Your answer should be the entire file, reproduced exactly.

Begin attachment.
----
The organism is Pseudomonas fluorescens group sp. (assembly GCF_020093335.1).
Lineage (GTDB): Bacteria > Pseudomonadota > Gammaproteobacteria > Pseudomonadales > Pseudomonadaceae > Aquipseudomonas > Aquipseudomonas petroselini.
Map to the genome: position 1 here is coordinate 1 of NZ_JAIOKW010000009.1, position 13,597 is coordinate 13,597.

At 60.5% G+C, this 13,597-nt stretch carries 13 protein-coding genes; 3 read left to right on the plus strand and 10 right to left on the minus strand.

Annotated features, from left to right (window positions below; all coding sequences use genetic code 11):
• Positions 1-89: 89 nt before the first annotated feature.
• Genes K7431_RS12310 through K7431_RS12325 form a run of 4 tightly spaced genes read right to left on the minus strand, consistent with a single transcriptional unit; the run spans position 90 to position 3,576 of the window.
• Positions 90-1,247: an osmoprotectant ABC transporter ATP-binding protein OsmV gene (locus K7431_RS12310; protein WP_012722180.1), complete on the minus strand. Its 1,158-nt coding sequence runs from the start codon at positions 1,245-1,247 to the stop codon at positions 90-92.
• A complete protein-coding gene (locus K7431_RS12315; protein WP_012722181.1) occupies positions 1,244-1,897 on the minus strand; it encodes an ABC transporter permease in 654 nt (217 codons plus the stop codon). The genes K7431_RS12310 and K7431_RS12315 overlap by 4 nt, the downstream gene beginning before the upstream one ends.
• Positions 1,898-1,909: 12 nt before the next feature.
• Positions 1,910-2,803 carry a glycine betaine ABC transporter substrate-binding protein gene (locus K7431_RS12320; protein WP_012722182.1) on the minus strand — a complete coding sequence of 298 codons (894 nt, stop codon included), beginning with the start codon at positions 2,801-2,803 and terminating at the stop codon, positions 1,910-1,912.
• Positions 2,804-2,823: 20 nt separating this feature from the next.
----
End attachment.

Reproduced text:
The organism is Pseudomonas fluorescens group sp. (assembly GCF_020093335.1).
Lineage (GTDB): Bacteria > Pseudomonadota > Gammaproteobacteria > Pseudomonadales > Pseudomonadaceae > Aquipseudomonas > Aquipseudomonas petroselini.
Map to the genome: position 1 here is coordinate 1 of NZ_JAIOKW010000009.1, position 13,597 is coordinate 13,597.

At 60.5% G+C, this 13,597-nt stretch carries 13 protein-coding genes; 3 read left to right on the plus strand and 10 right to left on the minus strand.

Annotated features, from left to right (window positions below; all coding sequences use genetic code 11):
• Positions 1-89: 89 nt before the first annotated feature.
• Genes K7431_RS12310 through K7431_RS12325 form a run of 4 tightly spaced genes read right to left on the minus strand, consistent with a single transcriptional unit; the run spans position 90 to position 3,576 of the window.
• Positions 90-1,247: an osmoprotectant ABC transporter ATP-binding protein OsmV gene (locus K7431_RS12310; protein WP_012722180.1), complete on the minus strand. Its 1,158-nt coding sequence runs from the start codon at positions 1,245-1,247 to the stop codon at positions 90-92.
• A complete protein-coding gene (locus K7431_RS12315; protein WP_012722181.1) occupies positions 1,244-1,897 on the minus strand; it encodes an ABC transporter permease in 654 nt (217 codons plus the stop codon). The genes K7431_RS12310 and K7431_RS12315 overlap by 4 nt, the downstream gene beginning before the upstream one ends.
• Positions 1,898-1,909: 12 nt before the next feature.
• Positions 1,910-2,803 carry a glycine betaine ABC transporter substrate-binding protein gene (locus K7431_RS12320; protein WP_012722182.1) on the minus strand — a complete coding sequence of 298 codons (894 nt, stop codon included), beginning with the start codon at positions 2,801-2,803 and terminating at the stop codon, positions 1,910-1,912.
• Positions 2,804-2,823: 20 nt separating this feature from the next.